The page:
Feb. 28, 1928 — Sept. 11, 2018
First he got rid of the magazines and the ice cream. Next to go were the cosmetics.
Martin L. Quinn III, a lifelong pharmacist, understood that his business had to specialize to survive the impact of the large chain pharmacies.
So at the Snyder Pharmacy, which he had owned since the mid-1960s, Mr. Quinn changed the focus of the business to specialize in medical and surgical equipment and education for people coping with mobility limitations, ostomies and other issues.
"He knew that individual stores were no longer going to be able to compete with the chains, so you needed something different that they weren't doing," said Martha Quinn, his wife of nearly 67 years. "That's when he got into surgical supplies. He knew that was a specialty we could do as a small individual store, and it would be our little niche. And it was."
Mr. Quinn died Sept. 11, 2018, in his Snyder home with care from Hospice Buffalo after a decline of several months. He was 90.
Mr. Quinn and his twin, Ellen, were born Feb. 28, 1928, to Martin L. Quinn Jr. and Katherine Dowdall Quinn, who lived in Snyder. His father was a builder who constructed some of the houses on the older streets in Snyder.
He graduated from St. Joseph's Collegiate Institute in 1946 and the University at Buffalo's School of Pharmacy in 1951. On Nov. 24, 1951, Mr. Martin married Martha A. Wilber in Ss. Peter and Paul Roman Catholic Church in Williamsville; the two met in pharmacy school.
Mr. Quinn enlisted in the U.S. Air National Guard, serving from January 1951 to January 1953, then joined the U.S. Air Force.
He spent more than a year as the noncommissioned officer in charge of the pharmacy in the Air Force Hospital in Tachikawa, Japan, sending home photos of Japanese shrines and Mount Fuji to his wife. "He liked photography; he took a lot of pictures in Japan, and Fuji was one of his favorite subjects," she said.
Mrs. Quinn had their first child, Martin L. IV, in 1955. They later became the parents of a daughter, Ellen.
Mr. Quinn had worked at the soda fountain of the Snyder Pharmacy as a student when it was located on the south side of Main Street near Harlem. "It was one of his first jobs," said his wife.
After his final military assignment at Combined Services Station in Brooklyn, Mr. Quinn was discharged in February 1957. He worked briefly at a pharmacy in Lancaster and at a Van Slyke Pharmacy in Buffalo before returning to work at the Snyder Pharmacy.
"He always wanted to be back in this neighborhood," said Mrs. Quinn, who worked part-time in the business through the years. Mr. Quinn purchased the pharmacy in the mid-1960s.
With increasing pressure from the large chain pharmacies, Mr. Quinn revamped his business to eliminate the general merchandise and offer supplies for people recovering from injuries, ailments and surgery.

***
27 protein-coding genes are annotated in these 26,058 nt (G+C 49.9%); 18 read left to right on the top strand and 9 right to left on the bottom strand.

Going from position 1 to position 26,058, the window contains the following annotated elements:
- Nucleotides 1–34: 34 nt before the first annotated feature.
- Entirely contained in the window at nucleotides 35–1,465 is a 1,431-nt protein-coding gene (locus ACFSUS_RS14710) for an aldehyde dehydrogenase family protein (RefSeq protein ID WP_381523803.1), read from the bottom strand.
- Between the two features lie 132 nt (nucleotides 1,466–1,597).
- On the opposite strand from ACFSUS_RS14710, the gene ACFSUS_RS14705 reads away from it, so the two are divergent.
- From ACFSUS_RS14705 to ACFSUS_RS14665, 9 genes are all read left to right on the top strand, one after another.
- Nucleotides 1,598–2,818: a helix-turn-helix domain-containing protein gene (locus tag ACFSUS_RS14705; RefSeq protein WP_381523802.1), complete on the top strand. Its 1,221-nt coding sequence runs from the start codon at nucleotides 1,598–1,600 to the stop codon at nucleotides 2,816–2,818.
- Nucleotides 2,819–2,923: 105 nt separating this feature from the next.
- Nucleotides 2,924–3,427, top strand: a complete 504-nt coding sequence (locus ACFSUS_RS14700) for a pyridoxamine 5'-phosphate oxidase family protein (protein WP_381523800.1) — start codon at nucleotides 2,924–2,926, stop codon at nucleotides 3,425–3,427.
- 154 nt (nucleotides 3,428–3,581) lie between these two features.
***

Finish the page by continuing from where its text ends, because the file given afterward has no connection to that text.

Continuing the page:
"He was happy to work with people who needed help and didn't have anywhere else to go," said Mrs. Quinn. "It wasn't as popular then as it is now, and he got into it very early."
As part of his specialized focus, Mr. Quinn joined the Niagara Frontier Ostomy Association in 1973 and its advisory board in 1980. He organized the Northeast Regional Conference of the group and helped patients with new products and procedures, as well as insurance problems.
About seven years ago, Mr. Quinn sold the Snyder Pharmacy to his son, Martin L. Quinn IV, also a pharmacist, who now operates it.
In his younger days, Mr. Quinn was active in the Boy Scouts of America.
He joined the Rotary Club of Amherst South in 1968 and served as president, treasurer and chair of several committees and fundraising programs. He received two Paul Harris Fellowships in recognition of his work.
An active member of Christ the King Church in Snyder, Mr. Quinn served on the Parish Council and was a member of the Building and Grounds Committee during the extensive renovation of the buildings in preparation for the parish's 75th anniversary.
In 1993, Mr. Quinn received the first annual Orville C. Baxter Memorial Professional Practice Award from the UB School of Pharmacy and Pharmaceutical Sciences. The award recognizes an outstanding alumni pharmacist who demonstrates "high ideals of professionalism" and "genuine concern for patients."
For 10 years, Mr. Baxter taught a three-credit course on Pharmacy Adjuncts at UB, where he served on several department committees.
He was active in the Pharmacy Association of Western New York, serving as chairman of the board for eight years, president and as head of several committees. He belonged to the Pharmaceutical Society of the State of New York, and was a members of its Ethics and Professional Education Committees.
He was a voting member of the Health Care Professionals of Western New York starting in 1985.
Besides his wife and son, Mr. Quinn is survived by six grandchildren, a son-in-law and a brother-in-law.
A Mass of Christian Burial will be celebrated at 9:30 a.m. Monday in Christ the King Church, 30 Lamarck Dr., Snyder. Memorials may be made to Hospice Buffalo.